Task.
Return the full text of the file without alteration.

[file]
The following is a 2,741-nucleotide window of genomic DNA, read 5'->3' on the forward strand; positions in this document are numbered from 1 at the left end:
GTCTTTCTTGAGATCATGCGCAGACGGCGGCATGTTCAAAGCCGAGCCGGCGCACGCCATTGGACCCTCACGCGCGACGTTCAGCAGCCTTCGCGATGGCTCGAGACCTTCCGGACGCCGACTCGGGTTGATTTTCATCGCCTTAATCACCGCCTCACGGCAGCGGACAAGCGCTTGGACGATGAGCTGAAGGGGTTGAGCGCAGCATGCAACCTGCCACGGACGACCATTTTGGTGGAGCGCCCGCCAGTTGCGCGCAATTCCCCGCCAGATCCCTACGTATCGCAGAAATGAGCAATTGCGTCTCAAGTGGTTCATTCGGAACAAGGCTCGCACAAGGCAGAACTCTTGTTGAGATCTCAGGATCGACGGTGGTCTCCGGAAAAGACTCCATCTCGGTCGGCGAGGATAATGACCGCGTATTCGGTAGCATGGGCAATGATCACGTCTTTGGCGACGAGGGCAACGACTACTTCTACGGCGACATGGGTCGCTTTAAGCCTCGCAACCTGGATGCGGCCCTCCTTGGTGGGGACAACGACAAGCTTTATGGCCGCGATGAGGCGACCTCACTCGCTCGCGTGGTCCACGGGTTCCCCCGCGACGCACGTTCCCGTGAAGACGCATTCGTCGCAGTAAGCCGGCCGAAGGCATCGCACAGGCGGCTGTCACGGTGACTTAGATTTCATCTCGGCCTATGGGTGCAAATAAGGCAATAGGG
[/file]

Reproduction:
The following is a 2,741-nucleotide window of genomic DNA, read 5'->3' on the forward strand; positions in this document are numbered from 1 at the left end:
GTCTTTCTTGAGATCATGCGCAGACGGCGGCATGTTCAAAGCCGAGCCGGCGCACGCCATTGGACCCTCACGCGCGACGTTCAGCAGCCTTCGCGATGGCTCGAGACCTTCCGGACGCCGACTCGGGTTGATTTTCATCGCCTTAATCACCGCCTCACGGCAGCGGACAAGCGCTTGGACGATGAGCTGAAGGGGTTGAGCGCAGCATGCAACCTGCCACGGACGACCATTTTGGTGGAGCGCCCGCCAGTTGCGCGCAATTCCCCGCCAGATCCCTACGTATCGCAGAAATGAGCAATTGCGTCTCAAGTGGTTCATTCGGAACAAGGCTCGCACAAGGCAGAACTCTTGTTGAGATCTCAGGATCGACGGTGGTCTCCGGAAAAGACTCCATCTCGGTCGGCGAGGATAATGACCGCGTATTCGGTAGCATGGGCAATGATCACGTCTTTGGCGACGAGGGCAACGACTACTTCTACGGCGACATGGGTCGCTTTAAGCCTCGCAACCTGGATGCGGCCCTCCTTGGTGGGGACAACGACAAGCTTTATGGCCGCGATGAGGCGACCTCACTCGCTCGCGTGGTCCACGGGTTCCCCCGCGACGCACGTTCCCGTGAAGACGCATTCGTCGCAGTAAGCCGGCCGAAGGCATCGCACAGGCGGCTGTCACGGTGACTTAGATTTCATCTCGGCCTATGGGTGCAAATAAGGCAATAGGG